Synthetics holding market share in footwear

The Seaward Blog
Published:  07 October, 2015
Andy Seaward

As I write this, I am in the middle of meeting brands and tanners, looking at developments for Spring/Summer '17. I know the fairs are stuck in A/W'16, but that's another story. Most major brands are well into their S/S'17 timetable.

One of the things that has struck me is that, even with the major drop in leather prices, interest in changing back to leather is somewhat muted. I assumed that I would see the brands reverting to leather as the prices decrease but I do not see this happening. I am hearing that the change into synthetics has been successful in the main and the need to move back into leather has not materialised.

I am talking here about mid price and volume brands. I assume the higher end of the market has stayed with leather although here the reason for limited leather usage has more to do with lack of sales. Although price is still a major factor, I feel that lack of leather knowledge within brands and shoe factories, together with limited cutting skills, is having a major effect at last. It is much easier to load a sheet of synthetic on to a cutting press and cut through six thick, than taking on an aniline natural skin of leather, or even a South American hide with an array of natural defects.

Here I am speaking as someone who has worked in leather and products using leather all my working life, so I understand the positives of using leather both technically and aesthetically. However, I fear this feeling is not understood or felt by many within the brands.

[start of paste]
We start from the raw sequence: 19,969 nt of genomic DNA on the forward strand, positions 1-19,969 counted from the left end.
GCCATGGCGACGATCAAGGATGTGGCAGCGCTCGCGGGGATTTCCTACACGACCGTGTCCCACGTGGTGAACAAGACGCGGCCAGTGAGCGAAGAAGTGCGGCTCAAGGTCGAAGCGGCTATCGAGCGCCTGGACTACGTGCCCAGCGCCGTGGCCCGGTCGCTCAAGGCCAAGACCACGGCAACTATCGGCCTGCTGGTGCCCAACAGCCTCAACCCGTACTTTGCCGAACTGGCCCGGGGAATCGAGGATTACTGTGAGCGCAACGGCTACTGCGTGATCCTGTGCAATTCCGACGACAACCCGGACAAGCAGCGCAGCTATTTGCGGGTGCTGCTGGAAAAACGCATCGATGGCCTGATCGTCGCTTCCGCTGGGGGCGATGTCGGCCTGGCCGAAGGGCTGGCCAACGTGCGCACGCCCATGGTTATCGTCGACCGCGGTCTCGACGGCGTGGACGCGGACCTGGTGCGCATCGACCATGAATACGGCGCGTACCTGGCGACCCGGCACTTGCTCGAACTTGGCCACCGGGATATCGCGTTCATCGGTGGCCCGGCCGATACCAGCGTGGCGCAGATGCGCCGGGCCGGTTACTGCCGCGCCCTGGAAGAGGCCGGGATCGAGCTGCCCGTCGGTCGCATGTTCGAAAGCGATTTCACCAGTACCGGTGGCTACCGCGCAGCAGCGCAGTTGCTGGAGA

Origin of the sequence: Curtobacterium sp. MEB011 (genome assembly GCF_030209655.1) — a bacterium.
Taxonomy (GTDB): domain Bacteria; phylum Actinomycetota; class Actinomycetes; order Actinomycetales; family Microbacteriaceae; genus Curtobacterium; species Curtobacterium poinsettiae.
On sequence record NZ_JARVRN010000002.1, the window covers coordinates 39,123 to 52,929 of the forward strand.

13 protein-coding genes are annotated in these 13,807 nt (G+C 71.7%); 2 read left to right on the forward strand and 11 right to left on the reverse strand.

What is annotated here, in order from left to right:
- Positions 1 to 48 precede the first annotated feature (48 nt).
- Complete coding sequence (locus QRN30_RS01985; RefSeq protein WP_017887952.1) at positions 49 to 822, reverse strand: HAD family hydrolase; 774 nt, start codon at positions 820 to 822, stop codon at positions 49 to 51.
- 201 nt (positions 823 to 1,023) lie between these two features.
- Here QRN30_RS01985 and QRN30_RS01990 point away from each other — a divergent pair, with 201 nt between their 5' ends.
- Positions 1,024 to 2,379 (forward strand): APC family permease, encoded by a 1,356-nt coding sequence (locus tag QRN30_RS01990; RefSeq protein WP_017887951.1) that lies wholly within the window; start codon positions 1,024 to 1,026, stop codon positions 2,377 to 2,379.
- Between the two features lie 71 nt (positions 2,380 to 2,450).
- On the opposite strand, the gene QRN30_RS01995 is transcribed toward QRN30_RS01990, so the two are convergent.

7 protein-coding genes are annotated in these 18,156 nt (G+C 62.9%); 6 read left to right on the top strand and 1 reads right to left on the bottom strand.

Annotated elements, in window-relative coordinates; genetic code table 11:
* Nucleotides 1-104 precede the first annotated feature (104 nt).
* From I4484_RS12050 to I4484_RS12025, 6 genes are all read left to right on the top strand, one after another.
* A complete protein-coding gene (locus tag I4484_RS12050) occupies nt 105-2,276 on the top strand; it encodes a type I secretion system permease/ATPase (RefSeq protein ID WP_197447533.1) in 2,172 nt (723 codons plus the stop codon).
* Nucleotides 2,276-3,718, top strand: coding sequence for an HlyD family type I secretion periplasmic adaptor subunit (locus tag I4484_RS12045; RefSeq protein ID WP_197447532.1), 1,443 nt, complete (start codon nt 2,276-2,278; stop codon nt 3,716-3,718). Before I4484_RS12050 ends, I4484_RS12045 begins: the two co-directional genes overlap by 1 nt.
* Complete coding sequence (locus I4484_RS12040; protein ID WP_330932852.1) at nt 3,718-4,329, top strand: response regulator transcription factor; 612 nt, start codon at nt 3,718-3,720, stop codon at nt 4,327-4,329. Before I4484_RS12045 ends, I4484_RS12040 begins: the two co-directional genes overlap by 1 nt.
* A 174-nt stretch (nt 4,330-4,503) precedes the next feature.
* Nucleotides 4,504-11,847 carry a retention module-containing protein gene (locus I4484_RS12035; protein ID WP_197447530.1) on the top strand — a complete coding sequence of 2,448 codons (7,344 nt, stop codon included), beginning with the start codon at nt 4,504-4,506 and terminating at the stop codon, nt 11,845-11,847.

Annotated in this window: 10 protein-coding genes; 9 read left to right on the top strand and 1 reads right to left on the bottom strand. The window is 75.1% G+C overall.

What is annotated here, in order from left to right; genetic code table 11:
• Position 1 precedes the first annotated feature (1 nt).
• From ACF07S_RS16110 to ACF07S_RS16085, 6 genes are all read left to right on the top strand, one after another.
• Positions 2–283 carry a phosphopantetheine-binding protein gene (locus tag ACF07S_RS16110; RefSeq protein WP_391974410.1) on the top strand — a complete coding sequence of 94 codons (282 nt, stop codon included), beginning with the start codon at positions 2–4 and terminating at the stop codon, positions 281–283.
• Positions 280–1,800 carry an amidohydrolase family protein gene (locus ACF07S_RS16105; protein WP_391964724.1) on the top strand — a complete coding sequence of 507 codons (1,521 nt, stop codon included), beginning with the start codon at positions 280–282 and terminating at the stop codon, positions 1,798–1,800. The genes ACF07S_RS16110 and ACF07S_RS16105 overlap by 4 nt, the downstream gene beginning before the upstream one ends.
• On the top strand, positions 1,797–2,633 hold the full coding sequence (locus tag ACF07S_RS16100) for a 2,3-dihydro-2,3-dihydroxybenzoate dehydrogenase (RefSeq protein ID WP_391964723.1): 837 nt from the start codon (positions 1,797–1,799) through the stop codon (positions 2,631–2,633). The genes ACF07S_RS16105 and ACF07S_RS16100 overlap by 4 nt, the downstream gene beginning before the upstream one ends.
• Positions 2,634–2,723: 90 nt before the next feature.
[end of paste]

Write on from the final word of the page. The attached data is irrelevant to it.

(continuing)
I am afraid it will come back to the tanner once again to give the full package, not only developing and selling the leather but also being fully involved in the technical aspects of how the leather is cut and used. Without this, I fear the move to synthetics will gain pace. There will always be a place for leather but, as I was told and warned over the years, leather will become a niche material only used in high end products if we are not careful.

The volatility of pricing will always be a factor in leather purchasing, but I believe this lack of knowledge within shoe-factories and brands is at last becoming a major factor as well. I think it will be the tanners who need to react and fully encourage the brands back into leather by helping them to understand not only the positives of using leather, but how to cut and successfully use leather in production.

Andy Seaward

Director, Seaward Material Solutions

andy@internationalleathermaker.com

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